We shifted the focus from the citizen needing to go to a municipal service, to municipal services coming to the citizen and talking about their neighbourhood, 100% citizen-centered, as the extensive communication campaign, calling for citizen participation explaining the process, key dates and activities, etc. demonstrate.

Online and offline participation for neighbours to give their proposals, ideas and opinions online, also through social media and a wide array of communication channels, including:

  • 5 groups for Urban Mapping, specific work-groups (children, families, elderly citizens, etc.); A “walk” through the neighbourhood where collectives identify specific problems, needs and requirements were mapped out on a neighbourhood plan with the help of architects and municipal experts. E.g. families with children wanted a crossing and more police presence, disabled people wanted more wheel-chair ramps in certain streets, etc.
  • 12 Engaged stakeholder groups; associations, interest groups, sub-communities. E.g. women’s association, local commerce, parochial platform, seniors centre, etc.
  • 9 “Agoras”
  • 4 topic based forums for discussion and debate (two sessions each), organised in the neighbourhood where the neighbours directly discussed issues with council members and municipal experts
  • >400 Configurations in the citizen engagement games “Urban City Players” where neighbours get to design parts of the urban environment and the “empate” game.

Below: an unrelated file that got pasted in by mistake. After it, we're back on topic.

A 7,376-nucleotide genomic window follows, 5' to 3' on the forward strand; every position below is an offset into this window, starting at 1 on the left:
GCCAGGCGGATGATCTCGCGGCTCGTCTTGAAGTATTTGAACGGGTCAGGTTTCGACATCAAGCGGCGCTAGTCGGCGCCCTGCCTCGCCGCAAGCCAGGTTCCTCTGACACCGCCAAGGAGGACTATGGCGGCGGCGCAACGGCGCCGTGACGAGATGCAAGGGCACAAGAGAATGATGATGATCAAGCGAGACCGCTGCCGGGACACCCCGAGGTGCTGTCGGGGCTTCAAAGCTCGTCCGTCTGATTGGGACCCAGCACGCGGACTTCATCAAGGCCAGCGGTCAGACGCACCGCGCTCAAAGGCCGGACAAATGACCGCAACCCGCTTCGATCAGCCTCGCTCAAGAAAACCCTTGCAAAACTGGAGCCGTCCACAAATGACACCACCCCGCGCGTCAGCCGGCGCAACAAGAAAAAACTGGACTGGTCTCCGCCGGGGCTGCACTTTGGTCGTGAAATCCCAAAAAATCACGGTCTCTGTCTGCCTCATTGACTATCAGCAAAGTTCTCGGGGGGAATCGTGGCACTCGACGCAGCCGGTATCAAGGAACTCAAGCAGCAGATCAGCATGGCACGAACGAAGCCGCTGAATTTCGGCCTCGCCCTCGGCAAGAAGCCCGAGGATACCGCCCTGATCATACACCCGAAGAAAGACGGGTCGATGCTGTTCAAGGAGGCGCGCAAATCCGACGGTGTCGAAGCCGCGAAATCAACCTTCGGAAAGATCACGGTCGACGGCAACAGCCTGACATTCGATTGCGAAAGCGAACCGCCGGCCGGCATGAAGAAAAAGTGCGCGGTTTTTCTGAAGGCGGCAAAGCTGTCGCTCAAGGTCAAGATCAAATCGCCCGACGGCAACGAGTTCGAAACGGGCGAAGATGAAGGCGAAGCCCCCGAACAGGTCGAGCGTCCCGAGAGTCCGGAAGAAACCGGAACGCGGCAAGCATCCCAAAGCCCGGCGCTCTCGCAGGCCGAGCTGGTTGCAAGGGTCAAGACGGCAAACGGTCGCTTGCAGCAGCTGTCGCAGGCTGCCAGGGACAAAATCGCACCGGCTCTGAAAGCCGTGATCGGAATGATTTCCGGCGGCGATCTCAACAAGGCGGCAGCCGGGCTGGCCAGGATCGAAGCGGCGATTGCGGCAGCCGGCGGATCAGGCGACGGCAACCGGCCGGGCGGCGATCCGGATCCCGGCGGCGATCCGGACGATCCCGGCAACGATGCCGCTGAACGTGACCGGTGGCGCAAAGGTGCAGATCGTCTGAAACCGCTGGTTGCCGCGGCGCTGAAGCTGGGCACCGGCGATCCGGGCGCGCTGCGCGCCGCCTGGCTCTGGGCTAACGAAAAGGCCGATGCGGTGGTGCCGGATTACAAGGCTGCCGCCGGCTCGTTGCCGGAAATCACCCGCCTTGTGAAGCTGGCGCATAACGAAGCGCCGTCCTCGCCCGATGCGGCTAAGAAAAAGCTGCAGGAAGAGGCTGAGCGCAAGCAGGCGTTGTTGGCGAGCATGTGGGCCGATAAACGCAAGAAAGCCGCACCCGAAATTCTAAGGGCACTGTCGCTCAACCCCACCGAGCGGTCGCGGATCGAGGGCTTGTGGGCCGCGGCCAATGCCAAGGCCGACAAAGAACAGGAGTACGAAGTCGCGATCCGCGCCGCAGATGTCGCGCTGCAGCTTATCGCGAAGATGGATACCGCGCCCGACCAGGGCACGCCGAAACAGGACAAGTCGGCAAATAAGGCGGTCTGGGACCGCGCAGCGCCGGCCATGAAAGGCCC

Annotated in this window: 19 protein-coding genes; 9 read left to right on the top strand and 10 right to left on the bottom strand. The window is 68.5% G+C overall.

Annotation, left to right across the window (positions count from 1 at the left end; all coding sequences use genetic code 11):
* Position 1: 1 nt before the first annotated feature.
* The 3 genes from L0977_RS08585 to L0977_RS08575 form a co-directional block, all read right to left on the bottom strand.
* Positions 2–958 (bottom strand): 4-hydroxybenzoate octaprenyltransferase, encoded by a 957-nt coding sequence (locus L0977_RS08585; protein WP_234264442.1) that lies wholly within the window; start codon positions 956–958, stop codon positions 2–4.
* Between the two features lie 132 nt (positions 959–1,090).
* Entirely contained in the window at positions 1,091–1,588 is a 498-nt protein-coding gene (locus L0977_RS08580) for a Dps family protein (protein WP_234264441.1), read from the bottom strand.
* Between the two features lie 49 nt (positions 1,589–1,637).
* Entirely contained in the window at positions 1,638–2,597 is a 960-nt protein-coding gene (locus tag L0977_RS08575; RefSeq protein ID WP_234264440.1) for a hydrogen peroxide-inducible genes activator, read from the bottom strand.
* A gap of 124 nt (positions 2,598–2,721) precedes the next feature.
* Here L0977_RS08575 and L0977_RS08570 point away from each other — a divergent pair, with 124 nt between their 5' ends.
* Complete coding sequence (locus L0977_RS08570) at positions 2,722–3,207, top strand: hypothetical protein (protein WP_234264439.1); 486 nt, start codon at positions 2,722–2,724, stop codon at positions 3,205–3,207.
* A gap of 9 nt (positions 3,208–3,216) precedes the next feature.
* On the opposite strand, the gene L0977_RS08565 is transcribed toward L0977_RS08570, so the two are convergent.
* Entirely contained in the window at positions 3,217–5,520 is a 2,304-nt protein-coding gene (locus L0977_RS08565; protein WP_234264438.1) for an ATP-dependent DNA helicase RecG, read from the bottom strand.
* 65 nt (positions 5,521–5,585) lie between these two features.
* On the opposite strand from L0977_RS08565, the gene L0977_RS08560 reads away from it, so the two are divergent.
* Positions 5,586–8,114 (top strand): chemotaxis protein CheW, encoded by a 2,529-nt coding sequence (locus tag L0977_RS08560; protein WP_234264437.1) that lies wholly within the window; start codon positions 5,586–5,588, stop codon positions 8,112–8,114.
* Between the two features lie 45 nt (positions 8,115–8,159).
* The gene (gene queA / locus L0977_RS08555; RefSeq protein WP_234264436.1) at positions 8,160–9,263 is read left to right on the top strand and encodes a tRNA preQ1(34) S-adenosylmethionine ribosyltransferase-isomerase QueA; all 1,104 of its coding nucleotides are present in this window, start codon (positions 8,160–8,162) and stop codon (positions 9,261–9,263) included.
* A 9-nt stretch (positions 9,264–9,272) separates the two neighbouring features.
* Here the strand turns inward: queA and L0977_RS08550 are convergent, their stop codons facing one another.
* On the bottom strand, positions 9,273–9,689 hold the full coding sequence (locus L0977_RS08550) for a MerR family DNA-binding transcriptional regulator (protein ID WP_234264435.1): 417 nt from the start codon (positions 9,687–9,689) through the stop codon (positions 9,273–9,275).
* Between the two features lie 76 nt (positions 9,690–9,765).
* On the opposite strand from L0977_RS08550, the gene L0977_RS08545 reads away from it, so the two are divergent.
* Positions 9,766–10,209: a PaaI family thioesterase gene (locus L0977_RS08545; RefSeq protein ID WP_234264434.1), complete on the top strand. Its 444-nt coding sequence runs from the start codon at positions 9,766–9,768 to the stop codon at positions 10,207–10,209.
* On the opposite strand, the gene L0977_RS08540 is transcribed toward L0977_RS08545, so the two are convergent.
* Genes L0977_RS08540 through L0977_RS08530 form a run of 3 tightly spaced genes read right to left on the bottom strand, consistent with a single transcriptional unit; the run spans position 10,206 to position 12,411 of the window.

• Then our “agitation phase”; a 10 day full-scale physical intervention which focuses on the implementation of most determined actions including City Labs, sustainable practices for strengthening community ties, Urban acupuncture, small interventions modifying the neighbourhood, implementing improvements and correcting "mistakes" accumulated over time.
Murcia City Hall

We consider Urban DNA to be a shock-and-awe strategy to revitalise and agitate (shake-up) the neighbourhood, and the outcome of the pilot amply exceeded expectations.

The intervention took place in 10 days, afterwards there was a cultural programme with events and activities to which thousands attended.

A key result was the auto-management of the neighbourhood opening (new) public spaces towards the citizens of the district and facilitating them with the tools and experience necessary to manage these areas.

Citizens participated actively and for themselves, not the city, to initiate change and improve their surroundings, filling the streets with participation and engagement.

>1600 citizens involved directly in the participation process
>3000 suggestions (physical and online)
>900 citizens in forums, discussions and agoras
>150 citizens actively participating during the intervention days
>800 attendees to meetings, presentations and openings
>500 municipal interventions
>450 municipal employees directly involved (front and back office)
>150 citizen attendees in 5 workshops
>400 participants in the developed games
4 new associations created
3 historical routes to recover local identity (one for deaf people >60 attendees)
2 squares completely remodelled
Transformation of 1 area into an arts district
1 open-air-museum
1 new park with an urban orchard, plants, area for traditional games and a space for open air exhibitions